What was the great migration to the North?
The Great Migration was one of the largest movements of people in United States history. Approximately six million Black people moved from the American South to Northern, Midwestern, and Western states roughly from the 1910s until the 1970s.
What was the great migration and why did it occur?
The Great Migration was the movement of some six million African Americans from rural areas of the Southern states of the United States to urban areas in the Northern states between 1916 and 1970. It occurred in two waves, basically before and after the Great Depression.
How did the great migration affect the population of the north?
Between 1910 and 1930, the African-American population increased by about forty percent in Northern states as a result of the migration, mostly in the major cities.
What was the result of the Great Migration?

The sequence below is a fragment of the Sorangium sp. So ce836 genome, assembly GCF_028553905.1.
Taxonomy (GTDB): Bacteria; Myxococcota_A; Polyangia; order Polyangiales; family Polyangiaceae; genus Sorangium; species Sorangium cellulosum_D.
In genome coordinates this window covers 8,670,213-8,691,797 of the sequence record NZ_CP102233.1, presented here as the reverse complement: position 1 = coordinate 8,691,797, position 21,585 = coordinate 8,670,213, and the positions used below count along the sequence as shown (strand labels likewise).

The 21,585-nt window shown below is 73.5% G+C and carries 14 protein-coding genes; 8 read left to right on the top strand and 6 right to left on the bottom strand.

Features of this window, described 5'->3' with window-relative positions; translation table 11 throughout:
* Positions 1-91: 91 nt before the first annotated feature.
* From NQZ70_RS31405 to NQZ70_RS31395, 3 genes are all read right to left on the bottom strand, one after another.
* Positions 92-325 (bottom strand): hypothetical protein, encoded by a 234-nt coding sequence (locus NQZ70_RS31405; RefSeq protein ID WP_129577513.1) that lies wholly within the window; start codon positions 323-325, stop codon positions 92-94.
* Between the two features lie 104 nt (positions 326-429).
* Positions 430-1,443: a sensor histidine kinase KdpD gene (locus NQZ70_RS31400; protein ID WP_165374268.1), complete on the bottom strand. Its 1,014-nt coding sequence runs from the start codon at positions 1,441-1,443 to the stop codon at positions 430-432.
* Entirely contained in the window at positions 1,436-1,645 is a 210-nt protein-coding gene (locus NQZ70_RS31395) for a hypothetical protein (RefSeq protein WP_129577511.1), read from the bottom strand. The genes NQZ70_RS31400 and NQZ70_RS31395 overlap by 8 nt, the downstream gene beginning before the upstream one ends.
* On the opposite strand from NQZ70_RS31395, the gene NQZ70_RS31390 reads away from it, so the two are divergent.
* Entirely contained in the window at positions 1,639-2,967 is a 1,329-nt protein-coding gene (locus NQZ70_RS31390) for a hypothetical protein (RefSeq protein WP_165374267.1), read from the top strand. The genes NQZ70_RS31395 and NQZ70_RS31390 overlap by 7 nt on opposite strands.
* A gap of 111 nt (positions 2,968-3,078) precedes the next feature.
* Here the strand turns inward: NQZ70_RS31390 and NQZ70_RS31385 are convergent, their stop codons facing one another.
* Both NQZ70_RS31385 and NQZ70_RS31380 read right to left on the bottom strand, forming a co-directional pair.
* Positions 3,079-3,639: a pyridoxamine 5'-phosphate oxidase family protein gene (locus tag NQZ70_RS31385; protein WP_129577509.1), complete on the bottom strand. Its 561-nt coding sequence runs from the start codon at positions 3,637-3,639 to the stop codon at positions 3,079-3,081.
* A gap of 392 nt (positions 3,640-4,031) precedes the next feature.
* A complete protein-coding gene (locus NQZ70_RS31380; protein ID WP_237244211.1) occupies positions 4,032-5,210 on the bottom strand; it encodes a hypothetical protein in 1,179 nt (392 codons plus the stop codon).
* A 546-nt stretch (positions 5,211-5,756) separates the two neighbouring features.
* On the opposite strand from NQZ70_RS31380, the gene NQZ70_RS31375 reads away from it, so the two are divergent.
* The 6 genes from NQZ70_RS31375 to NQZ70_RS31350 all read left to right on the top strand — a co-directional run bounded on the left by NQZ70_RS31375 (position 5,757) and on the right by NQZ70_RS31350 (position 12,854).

The Great Migration also marked the beginning of a new age of increased political activism among African Americans, who, after being rejected in the South, found a new position in public life in the cities of the North and West. This activism assisted the civil rights movement directly.
Why was the great migration so important?
The Great Migration also began a new era of increasing political activism among Black Americans, who after being disenfranchised in the South found a new place for themselves in public life in the cities of the North and West. The civil rights movement directly benefited from this activism.